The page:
To roast vegetables, coat generously with olive oil, salt and pepper and spread them out in one layer on a large, shallow baking sheet. Do not crowd the pan or the vegetables will steam rather than roast. Roast until the vegetables are fork tender and browned with some charred bits. Harder vegetables, such as potatoes, will take longer to roast than softer vegetables. Also, the smaller the dice, the faster they will roast.
Growing up in a big Italian family there were many food traditions that we had throughout the year, macaroni pie being one of them. We typically made this easy, delicious pasta dish at Easter time along with other family favorites such as sweet rice pie and Easter bread. It became a tradition in my family to serve the macaroni pie for dinner the day before Easter after spending the day baking Easter bread. We’d have a nice big slice and relax while watching “The Ten Commandments” on TV. Such great memories!
This dish is made with perciatelli pasta (pronounced pear-chuh-TELL-lee) however, bucatini is also fine as they are both the same cut which is a long, thin, tube like pasta. The key to great macaroni pie is lots of cheese and letting the macaroni soak after cooking so that it plumps up. Be sure to cook the macaroni very al dente as it will both soak and bake. If you overcook it from the start, your macaroni pie will be very mushy. Also, this is a very black pepper heavy dish so if you’re not a huge pepper fan feel free to cut it back to suit your tastes.
- 1 lb perciatelli or bucatini pasta
- 10 large eggs, lightly beaten
- 6-8 oz grated cheese (I prefer Pecorino Romano)
- 1-2 tbs coarse ground black pepper
- Kosher salt, to taste
- Extra-virgin olive oil
Preheat the oven to 350ºF. In a large pot of boiling water, cook the macaroni until very al dente. Once it’s done cooking drain off most of the water leaving just enough to cover the macaroni. Set the pot aside off of the hot burner and let the macaroni cool until it swells and gets soft, about 10-15 minutes.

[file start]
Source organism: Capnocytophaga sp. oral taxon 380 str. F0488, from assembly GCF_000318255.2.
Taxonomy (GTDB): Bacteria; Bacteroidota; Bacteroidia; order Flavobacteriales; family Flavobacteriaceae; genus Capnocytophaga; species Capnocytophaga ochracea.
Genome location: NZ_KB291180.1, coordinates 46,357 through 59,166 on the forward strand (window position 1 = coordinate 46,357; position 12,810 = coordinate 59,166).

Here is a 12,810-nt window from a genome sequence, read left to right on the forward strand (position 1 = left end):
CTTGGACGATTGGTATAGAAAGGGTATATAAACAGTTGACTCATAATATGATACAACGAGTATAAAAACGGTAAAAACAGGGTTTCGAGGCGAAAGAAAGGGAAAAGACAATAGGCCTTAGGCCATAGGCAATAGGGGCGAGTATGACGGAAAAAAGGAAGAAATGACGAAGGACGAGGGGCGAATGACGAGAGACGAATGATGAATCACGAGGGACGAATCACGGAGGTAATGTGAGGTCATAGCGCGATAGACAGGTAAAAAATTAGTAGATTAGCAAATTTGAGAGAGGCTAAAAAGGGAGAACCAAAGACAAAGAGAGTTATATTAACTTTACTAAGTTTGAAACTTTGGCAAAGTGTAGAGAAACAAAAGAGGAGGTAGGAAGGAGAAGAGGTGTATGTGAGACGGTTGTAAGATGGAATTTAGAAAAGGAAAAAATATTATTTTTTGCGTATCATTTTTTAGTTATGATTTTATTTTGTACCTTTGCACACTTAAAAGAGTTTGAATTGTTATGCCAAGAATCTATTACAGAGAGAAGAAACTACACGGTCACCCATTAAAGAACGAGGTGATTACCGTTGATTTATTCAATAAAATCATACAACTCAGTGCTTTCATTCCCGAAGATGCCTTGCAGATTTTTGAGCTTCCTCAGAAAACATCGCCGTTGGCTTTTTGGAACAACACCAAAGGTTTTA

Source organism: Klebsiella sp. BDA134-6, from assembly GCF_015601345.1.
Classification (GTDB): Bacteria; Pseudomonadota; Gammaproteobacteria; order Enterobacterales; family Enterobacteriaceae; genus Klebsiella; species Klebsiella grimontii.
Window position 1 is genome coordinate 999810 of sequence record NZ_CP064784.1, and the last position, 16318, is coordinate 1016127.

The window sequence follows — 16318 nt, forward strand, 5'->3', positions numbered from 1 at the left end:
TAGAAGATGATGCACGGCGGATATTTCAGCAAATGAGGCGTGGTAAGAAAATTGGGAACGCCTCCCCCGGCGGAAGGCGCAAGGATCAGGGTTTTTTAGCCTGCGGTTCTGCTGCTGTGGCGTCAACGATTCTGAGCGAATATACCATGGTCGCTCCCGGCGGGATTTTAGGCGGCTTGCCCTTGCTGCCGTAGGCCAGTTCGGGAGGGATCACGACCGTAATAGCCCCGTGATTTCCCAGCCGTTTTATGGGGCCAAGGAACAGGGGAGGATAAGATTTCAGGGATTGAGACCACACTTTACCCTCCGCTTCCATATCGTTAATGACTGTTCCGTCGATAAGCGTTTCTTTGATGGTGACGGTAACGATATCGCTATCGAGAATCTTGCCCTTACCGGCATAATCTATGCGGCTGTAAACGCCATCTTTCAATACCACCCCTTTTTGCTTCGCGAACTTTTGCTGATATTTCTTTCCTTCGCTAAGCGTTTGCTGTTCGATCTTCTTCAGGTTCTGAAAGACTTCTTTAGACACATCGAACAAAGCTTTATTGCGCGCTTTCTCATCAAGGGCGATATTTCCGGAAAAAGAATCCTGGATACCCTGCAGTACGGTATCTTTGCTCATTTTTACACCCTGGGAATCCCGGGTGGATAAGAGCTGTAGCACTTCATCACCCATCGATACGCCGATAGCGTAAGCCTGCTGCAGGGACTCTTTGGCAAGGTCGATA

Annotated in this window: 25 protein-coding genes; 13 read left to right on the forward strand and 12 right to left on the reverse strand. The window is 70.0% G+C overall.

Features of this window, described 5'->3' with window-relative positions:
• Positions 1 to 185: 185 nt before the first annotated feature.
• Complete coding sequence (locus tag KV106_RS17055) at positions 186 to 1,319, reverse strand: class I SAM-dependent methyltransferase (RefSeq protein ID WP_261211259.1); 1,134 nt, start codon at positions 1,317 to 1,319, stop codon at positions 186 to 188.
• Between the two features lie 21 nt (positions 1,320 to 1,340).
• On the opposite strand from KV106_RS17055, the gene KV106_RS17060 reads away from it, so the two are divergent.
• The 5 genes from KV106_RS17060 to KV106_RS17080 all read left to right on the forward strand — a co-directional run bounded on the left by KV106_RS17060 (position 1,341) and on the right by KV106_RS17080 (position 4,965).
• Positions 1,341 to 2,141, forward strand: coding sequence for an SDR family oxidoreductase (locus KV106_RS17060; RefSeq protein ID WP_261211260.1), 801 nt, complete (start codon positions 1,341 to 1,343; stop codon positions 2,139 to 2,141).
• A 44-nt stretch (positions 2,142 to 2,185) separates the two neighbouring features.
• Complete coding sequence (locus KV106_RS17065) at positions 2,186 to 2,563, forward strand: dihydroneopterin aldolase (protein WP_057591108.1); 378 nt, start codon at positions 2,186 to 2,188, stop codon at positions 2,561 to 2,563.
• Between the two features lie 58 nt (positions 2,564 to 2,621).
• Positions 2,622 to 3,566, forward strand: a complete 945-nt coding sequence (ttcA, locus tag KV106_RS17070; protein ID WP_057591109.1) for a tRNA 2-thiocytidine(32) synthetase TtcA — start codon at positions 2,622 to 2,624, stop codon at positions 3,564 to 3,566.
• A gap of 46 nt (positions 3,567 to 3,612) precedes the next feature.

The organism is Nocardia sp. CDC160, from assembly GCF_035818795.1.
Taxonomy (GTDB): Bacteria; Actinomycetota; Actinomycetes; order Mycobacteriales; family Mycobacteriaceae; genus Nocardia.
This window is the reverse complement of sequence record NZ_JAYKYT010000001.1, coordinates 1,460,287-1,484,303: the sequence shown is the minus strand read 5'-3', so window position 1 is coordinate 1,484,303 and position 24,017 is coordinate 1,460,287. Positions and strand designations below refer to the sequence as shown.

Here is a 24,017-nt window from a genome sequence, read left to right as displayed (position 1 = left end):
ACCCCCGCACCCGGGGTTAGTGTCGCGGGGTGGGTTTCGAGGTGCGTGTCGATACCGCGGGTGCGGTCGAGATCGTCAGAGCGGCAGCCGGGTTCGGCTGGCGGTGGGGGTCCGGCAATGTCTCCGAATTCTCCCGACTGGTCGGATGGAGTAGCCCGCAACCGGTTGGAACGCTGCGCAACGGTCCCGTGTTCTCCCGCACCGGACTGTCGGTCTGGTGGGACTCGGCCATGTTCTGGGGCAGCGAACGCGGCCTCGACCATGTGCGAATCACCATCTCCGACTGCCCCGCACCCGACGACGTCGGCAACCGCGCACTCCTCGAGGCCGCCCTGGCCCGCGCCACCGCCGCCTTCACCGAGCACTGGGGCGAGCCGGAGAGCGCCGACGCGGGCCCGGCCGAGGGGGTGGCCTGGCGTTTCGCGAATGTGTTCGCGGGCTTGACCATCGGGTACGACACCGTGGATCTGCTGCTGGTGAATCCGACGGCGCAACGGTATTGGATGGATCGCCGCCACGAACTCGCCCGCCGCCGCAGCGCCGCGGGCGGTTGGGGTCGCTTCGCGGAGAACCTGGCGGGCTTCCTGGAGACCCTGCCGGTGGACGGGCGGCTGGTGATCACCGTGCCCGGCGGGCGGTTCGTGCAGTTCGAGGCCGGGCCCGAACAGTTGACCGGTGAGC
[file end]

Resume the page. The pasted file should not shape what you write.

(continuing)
While the macaroni is cooling, mix together the beaten eggs, grated cheese, salt and pepper.
Drain off the macaroni and give it a quick rinse under cool water, if it’s is too warm when you add the egg and cheese mixture it will cook the eggs. Combine the cooled macaroni with the egg and cheese, mix well.
Spray a 9X13 dish with cooking spray, pour the macaroni in. Lightly mist or brush olive oil all over the top so that the macaroni browns as it bakes. Cook for about an hour or until it’s lightly browned and the center is set. Cool for 10-15 minutes, then slice and serve.
A water bath is simply a pan of boiling water that is placed in the oven during baking. The dessert can be submerged directly into the water bath or it can be placed on the baking rack above the water bath. There are two reasons why a water bath is used in baking, to add moisture to the oven and to provide a more even, slower heat source. Desserts such as cheesecake benefit from a water bath as the moist heat will help to avoid the cheesecake from cracking during baking and cooling. It also helps desserts such as custards from becoming rubbery.
To make a water bath, simply place a pan of boiling water in the oven. If submerging a dessert directly into the water bath, wrap the pan in tin foil to avoid water from seeping in. This is especially important when using a springform pan which is more likely to leak.
What is better than a slice of dense, creamy cheesecake? Literally almost nothing! This is my most favorite cheesecake recipe ever, it’s one that my mother-in-law has been baking since my husband was itty-bitty. She has no recollection of where she first came across this recipe but let me tell you, it is TO DIE FOR. It’s rich, dense and has amazing flavor! The best part? It’s also super easy to make!
This go around I baked my cheesecake with a scrumptious, sugary Graham Cracker Crust but in the past I’ve also used an Oreo™ cookie crust which is equally delicious. When I use the Oreo crust I always cover the whole cheesecake with Chocolate Ganache and than top it with crushed Oreo™ cookies. For this version however, I kept it simple and did just a light coating of ganache on just the top.
Cheesecake is a great dessert because you can make it so many ways from a large cake to small, individual servings. Top it will fudge, fresh fruit, ganache, crushed cookies or anything else you can think of! Some people like to serve cheesecake at room temp but I love it ice cold out of the fridge, I feel that it’s more dense that way and I’m just not a fan of mushy, warm cheesecake. However you choose to serve it jut follow a few simple tips and your cheesecake is sure to be a hit!
- Pre-bake your crust
- Always start with room temperature ingredients, this prevents a lumpy batter.